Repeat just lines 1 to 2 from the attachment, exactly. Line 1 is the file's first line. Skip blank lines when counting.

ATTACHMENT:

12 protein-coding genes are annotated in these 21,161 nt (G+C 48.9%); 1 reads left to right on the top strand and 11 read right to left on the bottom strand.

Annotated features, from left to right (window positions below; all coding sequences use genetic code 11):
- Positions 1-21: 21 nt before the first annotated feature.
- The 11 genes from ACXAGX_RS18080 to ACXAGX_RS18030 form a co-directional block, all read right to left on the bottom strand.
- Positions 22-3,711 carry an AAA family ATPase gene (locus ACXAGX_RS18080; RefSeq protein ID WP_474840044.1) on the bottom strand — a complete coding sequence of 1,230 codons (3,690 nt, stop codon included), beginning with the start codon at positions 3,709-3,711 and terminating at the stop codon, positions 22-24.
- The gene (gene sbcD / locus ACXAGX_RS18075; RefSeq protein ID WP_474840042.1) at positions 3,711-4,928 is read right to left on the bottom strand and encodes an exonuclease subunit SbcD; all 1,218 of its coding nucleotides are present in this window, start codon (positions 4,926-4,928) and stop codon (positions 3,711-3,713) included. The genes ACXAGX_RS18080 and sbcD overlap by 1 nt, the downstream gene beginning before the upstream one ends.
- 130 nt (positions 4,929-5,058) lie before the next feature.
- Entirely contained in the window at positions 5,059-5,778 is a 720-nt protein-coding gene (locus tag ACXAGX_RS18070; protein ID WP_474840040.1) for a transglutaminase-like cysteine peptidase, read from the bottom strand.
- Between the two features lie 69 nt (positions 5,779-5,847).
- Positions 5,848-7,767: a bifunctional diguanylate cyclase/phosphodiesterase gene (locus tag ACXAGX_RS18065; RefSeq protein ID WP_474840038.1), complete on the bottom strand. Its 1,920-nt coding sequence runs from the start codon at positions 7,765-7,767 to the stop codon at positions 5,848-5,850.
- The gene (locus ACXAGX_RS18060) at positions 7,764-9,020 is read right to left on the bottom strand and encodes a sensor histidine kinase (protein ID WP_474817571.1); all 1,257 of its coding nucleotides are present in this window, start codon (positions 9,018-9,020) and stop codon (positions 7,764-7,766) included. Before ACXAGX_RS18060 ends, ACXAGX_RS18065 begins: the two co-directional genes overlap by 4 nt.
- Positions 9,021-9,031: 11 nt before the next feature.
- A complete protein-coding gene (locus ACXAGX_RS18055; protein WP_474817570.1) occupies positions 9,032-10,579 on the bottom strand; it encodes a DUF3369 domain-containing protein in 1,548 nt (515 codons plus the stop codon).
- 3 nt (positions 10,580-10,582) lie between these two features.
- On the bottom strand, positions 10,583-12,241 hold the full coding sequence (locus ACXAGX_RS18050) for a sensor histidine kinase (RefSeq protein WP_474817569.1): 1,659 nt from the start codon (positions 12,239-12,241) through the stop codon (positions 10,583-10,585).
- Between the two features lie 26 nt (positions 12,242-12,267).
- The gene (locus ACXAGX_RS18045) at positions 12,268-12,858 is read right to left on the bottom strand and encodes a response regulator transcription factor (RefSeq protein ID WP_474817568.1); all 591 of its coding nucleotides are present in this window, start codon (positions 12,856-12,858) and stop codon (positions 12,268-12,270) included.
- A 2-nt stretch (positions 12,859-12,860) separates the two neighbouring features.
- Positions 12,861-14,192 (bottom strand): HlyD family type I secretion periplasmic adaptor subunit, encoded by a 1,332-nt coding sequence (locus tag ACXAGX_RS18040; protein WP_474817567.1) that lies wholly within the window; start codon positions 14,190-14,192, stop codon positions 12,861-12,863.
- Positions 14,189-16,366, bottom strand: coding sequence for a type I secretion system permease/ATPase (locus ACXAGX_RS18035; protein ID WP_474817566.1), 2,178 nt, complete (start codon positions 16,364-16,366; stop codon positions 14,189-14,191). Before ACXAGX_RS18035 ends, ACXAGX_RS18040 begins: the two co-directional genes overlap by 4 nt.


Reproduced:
12 protein-coding genes are annotated in these 21,161 nt (G+C 48.9%); 1 reads left to right on the top strand and 11 read right to left on the bottom strand.

Annotated features, from left to right (window positions below; all coding sequences use genetic code 11):